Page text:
Threat metrics

My email inbox is inundated with reports and surveys attesting to the cyber onslaught. The fellows over at the Anti-Phishing Working Group say the number of websites tainted with malicious code designed to steal your data and turn your machine in an obedient bot continues to spike. “Cyber criminals continue to increase their activities to levels never before seen,” says Dave Jevans, APWG chairman. “As the economy degrades, we are seeing a continual increase in malicious and criminal activity on the Internet.” Here are more proof points:

  • Sophos says it is finding one new infected webpage every 4.5 seconds–more than three times faster than in 2007, and is discovering five times more malicious email attachments today than at the beginning of the year.
  • Cisco reports that disclosed vulnerabilities grew by 12 percent in 2008 vs. 2007 and that attacks are becoming increasingly blended, cross-vector and targeted. Cisco researchers saw a 90 percent growth in threats originating from legitimate domains, nearly double what was seen in 2007.
  • IBM ISS reports that during 120 days (through the end of November) it tracked a 30 percent increase in network and web-based “security events,” with the total number rising from 1.8 billion to more than 2.5 billion worldwide per day.
  • Finjan reports that cyber criminals are using new tools to automate the process of spreading infections within big online ad networks.
  • Symantec says fraud spammers are mimicking subject lines of legitimate merchants to drive consumers to infected websites.
  • McAfee researcher Francois Paget has discovered 20 or so web sites put up to recruit reshipping and money laundering mules, a new wrinkle to the cyber mules trade, which we examined in this 2005 cover story.
  • The Retail Industry Leaders Association’s Current Crime Trends Survey found retailers across the nation experiencing a 76% increased in “financial fraud,” much higher than the 61% increase in robberies and 53% increase in burglaries. No doubt part if not most of the spike in fraud was Internet-enabled, ala the Hannaford Brothers grocery store chain data heist.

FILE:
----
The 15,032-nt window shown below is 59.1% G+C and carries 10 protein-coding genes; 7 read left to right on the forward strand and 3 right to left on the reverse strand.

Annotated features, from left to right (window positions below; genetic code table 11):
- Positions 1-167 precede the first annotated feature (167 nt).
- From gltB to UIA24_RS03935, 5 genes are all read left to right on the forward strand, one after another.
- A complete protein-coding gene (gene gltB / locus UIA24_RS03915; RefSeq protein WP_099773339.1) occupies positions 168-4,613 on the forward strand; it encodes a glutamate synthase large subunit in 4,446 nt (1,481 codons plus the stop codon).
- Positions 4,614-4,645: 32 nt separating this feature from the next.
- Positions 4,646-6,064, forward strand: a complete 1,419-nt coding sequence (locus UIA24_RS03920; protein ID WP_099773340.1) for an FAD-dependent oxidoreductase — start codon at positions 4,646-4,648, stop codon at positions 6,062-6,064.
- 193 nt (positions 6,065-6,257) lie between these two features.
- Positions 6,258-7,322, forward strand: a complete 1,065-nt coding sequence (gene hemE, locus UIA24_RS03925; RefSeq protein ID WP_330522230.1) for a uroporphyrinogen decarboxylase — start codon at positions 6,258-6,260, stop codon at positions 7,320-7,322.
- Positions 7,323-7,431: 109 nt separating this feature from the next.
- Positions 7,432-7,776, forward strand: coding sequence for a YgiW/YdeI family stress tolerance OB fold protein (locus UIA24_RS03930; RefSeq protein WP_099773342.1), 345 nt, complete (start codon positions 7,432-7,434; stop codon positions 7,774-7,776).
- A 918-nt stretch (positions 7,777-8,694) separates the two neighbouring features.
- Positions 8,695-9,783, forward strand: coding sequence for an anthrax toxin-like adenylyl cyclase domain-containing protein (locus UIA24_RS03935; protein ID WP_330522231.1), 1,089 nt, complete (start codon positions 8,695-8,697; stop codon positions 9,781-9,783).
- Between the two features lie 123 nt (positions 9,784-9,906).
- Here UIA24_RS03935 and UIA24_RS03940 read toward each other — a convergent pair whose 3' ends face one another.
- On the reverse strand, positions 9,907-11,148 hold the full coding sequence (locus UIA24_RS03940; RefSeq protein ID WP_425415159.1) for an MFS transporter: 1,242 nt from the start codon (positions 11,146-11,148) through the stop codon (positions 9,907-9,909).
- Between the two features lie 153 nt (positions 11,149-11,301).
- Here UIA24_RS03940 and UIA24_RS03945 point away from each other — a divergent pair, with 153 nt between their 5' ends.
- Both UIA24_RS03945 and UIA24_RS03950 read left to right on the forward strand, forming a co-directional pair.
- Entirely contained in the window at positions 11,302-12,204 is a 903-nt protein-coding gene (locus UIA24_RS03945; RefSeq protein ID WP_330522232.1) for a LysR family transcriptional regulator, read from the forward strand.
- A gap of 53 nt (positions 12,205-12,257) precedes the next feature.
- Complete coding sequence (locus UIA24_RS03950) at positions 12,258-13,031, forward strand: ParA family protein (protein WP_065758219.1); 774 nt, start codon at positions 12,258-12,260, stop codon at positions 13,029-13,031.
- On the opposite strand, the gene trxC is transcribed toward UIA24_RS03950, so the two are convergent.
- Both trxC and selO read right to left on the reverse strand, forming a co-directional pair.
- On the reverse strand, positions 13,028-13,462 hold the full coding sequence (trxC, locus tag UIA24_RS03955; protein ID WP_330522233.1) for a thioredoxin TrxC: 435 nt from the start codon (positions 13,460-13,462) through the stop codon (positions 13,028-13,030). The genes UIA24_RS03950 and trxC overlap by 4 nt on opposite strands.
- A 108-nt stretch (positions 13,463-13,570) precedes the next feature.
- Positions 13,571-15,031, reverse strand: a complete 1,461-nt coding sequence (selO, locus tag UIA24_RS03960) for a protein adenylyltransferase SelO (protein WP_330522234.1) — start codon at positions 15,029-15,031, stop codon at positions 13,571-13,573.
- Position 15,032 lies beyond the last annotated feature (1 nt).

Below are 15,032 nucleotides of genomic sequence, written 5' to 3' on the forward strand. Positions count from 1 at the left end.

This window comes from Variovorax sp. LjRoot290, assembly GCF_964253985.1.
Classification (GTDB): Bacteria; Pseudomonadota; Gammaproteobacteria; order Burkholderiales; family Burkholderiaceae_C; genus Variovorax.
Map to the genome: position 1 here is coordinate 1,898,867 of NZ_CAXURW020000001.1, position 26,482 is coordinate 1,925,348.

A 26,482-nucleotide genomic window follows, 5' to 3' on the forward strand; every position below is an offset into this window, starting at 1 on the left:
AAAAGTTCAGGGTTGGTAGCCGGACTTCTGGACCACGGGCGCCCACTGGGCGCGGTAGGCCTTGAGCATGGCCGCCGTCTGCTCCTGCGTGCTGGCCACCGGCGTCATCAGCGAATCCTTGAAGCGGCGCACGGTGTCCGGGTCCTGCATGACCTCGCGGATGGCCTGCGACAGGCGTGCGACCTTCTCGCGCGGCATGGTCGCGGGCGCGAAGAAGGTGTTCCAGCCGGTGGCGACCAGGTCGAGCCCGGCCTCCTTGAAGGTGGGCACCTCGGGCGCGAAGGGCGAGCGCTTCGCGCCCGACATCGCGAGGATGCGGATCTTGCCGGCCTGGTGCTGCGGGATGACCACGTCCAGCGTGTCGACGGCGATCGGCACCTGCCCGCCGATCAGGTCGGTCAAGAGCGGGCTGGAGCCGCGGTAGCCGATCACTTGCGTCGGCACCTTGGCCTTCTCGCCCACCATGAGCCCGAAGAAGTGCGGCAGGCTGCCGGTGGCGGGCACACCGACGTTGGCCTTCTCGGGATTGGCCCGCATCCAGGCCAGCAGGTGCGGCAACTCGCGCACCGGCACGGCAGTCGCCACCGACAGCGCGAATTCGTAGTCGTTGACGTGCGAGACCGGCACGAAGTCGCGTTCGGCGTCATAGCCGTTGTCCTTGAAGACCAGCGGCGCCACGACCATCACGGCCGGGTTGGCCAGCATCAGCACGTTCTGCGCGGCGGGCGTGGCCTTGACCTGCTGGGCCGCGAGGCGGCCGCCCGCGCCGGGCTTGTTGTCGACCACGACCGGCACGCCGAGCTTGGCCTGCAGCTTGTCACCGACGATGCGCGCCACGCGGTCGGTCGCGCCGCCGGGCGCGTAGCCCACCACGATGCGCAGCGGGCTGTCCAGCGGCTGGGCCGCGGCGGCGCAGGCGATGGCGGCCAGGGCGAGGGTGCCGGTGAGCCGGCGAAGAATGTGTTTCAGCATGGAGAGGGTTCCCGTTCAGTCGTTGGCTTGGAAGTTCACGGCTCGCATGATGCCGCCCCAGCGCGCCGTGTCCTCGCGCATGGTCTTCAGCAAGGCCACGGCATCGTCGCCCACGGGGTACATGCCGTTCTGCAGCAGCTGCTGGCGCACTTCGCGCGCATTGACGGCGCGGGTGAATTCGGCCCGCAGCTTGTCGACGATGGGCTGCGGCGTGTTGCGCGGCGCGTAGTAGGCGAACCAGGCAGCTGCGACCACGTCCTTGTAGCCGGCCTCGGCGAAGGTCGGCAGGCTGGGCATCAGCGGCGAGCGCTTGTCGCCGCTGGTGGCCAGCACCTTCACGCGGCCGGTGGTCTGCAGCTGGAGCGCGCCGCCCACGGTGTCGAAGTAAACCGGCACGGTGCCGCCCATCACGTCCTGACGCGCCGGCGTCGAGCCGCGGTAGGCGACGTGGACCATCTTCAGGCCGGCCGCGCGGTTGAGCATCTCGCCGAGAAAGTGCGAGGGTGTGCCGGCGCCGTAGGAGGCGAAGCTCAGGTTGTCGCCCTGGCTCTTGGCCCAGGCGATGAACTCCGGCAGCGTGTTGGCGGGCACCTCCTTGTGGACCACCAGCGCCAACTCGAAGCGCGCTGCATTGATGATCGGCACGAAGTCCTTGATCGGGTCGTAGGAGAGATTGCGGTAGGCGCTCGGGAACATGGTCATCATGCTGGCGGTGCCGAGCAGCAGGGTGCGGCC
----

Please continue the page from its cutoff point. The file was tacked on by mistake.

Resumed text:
• Application Security Inc.’s recent security review of databases at 179 organizations found 56 percent suffering at least one data breach in the past 12 months.

Given these gloomy metrics, is there any reason to hope this cyber cyclone can be subdued? Vint Cerf, the man most often referred to as the father of the Internet, painted a dark scenario in this recent Guardian interview. When it comes to Internet security, “it’s every man for himself. . .in the end it seems every machine has to defend itself.”

But Foresman, the former DHS preparedness honcho, sees reason to be optimistic. He puts his hope in emerging leaders, like Janet Napolitano, rising to the fore and making the most of bully pulpits. Napolitano will  have an “opportunity to introduce a holisitc approach” to making the Internet more secure, Foresman told me.

Let’s hope she and others lead the way and do just that. Adopting the the theme of hope,  I plan to blog more directly to the tech security community, in a fresh way. I will leave the deep technical analysis to others. However, every day I hear  great intelligence and see examples of laudable initiatives from all corners of the security landscape. I will strive to make this blog a venue for sharing useful insights, connecting dots, raising public awareness  and moving the discussion along in a productive way.

–Byron Acohido